The Boom and Bust of American Religious Life
What happens when no one believes in god anymore?
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“How long can a people or a government endure without that simple bond under a watchful God?,” asked minister John Cotton, worried about church attendance and religiosity. Recent polling raises this question anew, with reports from Gallup and Pew Reports showing a “new low” in Americans who expressed belief in God. According to Gallup, only 81 percent of Americans answered affirmatively on whether they believed in the existence of God. Many lament this seeming decline in religious belief among Americans, and some openly fear the consequences of the erosion of a common bedrock like faith at a time when American society seems riven with so many public fissures on, well almost everything.
But America’s relationship with faith has never been steady. When Cotton first asked that question, the year was 1650 — not 2022. And much as then, our worried fascination with a perceived declension of God in American life might very well be premature, incomplete, or simply wrong. Cotton certainly was. He and other Puritan leaders feared that a precipitous decline in church membership in colonial New England would doom their fledgling theocracy, or at the very least secularize it to the point of ruin. Their fear of a collapse of faith in America was actually more a concern for their collapse of power.
He was right to suspect Puritan authority (and thus, his authority) was eroding among younger generations of Americans, but not that they would suddenly abandon God. Their rejection of orthodox religious worship, it was said, would lead to the implosion of society. In fact, early America prospered. And it was precisely the younger generations who were overrepresented in the wave of religious revivalism and renewal that swept the country during the Great Awakening. Young people responded enthusiastically to a movement that promised them greater political and religious autonomy in a society that had denied them both to some degree. The Awakening called into question existing institutions and representations of God, fundamentally rupturing American religious and social normatives, a process known as schism. On the other hand, it also left in its wake a society more democratic, more empowered, and especially more religious.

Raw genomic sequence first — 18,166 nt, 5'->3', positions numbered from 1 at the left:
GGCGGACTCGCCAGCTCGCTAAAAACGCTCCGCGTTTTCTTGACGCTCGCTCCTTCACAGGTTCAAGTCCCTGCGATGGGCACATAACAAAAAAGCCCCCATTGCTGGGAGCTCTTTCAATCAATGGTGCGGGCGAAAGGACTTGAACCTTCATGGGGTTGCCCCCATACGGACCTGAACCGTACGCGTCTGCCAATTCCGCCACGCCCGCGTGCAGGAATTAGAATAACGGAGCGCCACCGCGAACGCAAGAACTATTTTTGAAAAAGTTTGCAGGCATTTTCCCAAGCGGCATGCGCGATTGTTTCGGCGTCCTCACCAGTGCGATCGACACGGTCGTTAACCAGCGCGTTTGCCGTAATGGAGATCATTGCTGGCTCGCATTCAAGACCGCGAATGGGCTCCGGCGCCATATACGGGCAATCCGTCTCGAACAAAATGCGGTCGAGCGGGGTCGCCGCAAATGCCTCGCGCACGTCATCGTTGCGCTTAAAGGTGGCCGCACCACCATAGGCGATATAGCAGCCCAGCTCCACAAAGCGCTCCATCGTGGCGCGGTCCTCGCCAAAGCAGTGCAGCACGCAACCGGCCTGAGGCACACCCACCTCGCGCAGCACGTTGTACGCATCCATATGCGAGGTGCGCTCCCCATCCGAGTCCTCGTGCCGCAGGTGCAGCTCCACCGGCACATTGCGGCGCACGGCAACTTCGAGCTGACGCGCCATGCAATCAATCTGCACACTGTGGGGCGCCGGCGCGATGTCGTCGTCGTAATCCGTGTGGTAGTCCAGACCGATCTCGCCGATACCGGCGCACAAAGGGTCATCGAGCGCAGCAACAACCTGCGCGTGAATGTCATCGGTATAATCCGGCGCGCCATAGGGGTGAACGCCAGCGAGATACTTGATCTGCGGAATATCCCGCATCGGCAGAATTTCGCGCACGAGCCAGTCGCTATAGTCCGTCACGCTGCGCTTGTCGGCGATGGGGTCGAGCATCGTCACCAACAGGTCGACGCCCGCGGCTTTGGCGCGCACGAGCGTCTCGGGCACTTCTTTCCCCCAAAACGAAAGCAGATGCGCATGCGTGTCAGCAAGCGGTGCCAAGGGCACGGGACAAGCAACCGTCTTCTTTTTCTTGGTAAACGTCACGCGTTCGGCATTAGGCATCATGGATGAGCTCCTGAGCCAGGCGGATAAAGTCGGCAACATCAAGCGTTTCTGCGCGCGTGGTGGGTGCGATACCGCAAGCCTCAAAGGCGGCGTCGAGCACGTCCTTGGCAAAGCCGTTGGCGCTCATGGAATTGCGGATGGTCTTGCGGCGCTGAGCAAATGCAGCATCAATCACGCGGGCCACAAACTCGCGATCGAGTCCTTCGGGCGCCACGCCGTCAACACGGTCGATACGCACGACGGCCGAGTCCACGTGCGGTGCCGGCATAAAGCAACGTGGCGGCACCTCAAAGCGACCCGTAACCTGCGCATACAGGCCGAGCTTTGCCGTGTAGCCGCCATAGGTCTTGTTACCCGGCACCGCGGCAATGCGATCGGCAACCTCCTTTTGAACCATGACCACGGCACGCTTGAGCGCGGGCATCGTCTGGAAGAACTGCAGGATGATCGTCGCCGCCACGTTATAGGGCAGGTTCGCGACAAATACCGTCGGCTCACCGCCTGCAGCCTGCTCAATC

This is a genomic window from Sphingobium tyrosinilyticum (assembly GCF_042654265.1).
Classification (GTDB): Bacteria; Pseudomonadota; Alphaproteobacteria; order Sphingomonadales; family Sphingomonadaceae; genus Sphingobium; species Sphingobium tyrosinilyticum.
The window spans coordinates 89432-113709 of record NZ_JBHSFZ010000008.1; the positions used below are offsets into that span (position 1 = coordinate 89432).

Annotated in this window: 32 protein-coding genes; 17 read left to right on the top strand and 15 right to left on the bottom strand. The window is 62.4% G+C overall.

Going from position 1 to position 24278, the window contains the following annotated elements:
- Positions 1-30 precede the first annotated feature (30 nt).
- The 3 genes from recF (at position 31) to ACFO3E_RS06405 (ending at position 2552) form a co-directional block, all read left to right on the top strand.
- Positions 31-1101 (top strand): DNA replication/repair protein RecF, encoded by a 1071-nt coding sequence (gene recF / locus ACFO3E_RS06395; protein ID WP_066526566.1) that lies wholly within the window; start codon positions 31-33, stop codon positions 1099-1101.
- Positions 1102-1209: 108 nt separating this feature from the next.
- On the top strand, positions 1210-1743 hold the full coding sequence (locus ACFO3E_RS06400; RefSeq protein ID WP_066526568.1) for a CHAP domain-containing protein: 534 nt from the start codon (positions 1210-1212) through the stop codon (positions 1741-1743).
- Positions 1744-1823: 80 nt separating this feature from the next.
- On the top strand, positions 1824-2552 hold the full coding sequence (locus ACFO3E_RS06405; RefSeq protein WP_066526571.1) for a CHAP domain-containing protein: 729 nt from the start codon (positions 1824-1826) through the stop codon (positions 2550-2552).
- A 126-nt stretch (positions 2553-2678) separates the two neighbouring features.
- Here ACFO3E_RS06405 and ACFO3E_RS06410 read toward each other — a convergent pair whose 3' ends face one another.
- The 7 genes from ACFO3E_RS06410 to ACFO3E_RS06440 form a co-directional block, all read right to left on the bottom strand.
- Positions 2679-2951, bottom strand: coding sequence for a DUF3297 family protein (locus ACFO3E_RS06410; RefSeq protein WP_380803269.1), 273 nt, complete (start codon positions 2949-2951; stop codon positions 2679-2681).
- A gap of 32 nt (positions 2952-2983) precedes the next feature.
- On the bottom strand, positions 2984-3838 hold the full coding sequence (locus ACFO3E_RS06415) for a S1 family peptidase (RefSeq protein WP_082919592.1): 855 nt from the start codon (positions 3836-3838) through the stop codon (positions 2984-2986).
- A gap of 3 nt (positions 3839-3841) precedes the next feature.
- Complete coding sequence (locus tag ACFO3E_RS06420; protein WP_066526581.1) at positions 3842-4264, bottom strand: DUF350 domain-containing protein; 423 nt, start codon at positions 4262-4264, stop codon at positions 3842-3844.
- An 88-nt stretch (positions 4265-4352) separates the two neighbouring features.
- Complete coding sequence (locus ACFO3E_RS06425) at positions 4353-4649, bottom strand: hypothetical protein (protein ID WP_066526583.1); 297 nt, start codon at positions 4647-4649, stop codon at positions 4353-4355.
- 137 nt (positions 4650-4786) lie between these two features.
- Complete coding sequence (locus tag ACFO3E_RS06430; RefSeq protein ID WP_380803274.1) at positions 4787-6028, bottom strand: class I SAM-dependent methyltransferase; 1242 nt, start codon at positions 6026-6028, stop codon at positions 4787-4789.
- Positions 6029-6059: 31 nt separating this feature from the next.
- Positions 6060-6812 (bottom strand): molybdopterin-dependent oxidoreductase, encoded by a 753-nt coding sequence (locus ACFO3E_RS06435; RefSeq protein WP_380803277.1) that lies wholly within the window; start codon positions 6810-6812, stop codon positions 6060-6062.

The cycle continued: the people in power feared the collapse of religion in America, their assumptions were wrong, and belief—new and old—reasserted itself in American life. In the wake of the American Revolution, and accelerating into the antebellum period preceding the American Civil War, Americans feared that a perceived decline in religiosity would inevitably accompany social and political decay. Many, especially a new group called evangelicals, interpreted cataclysms like the Civil War or economic downturns as signs that the country was being divinely punished for a growing lack of piety and subservience to God. Throughout the 19th century, slavery or opposition to it, immigration, economic and social change, were all seen at times by different interest groups as unmistakable signs that the country was falling apart. Even among those who disagreed on the symptoms, it was widely agreed that the cause was the perceived decline in American religiosity; the same “simple bond under a watchful God” that Cotton had referenced two centuries before.
Had American piety always been on a steady, if slow, retreat for 250 years by the time the United States emerged on the world stage as an economic and political empire in the 20th century? Certainly not. In fact, more Americans identified themselves as members or adherents of some religious system or institution than ever before. Religious belief and the desire to spread it were formative components in the construction of the American empire around the world and in our exporting of the beliefs, culture, and economy we’d constructed to new, somewhat captive audiences. Belief in God was at the forefront of both our perceptions of ourselves and the world. And it would surge back and forth in the national consciousness multiple times again between the turn of the 20th century and the beginning of our own. How then, do we explain this perpetual American obsession with measuring our relative religiosity, or in predicting what its potential future decline will cost us?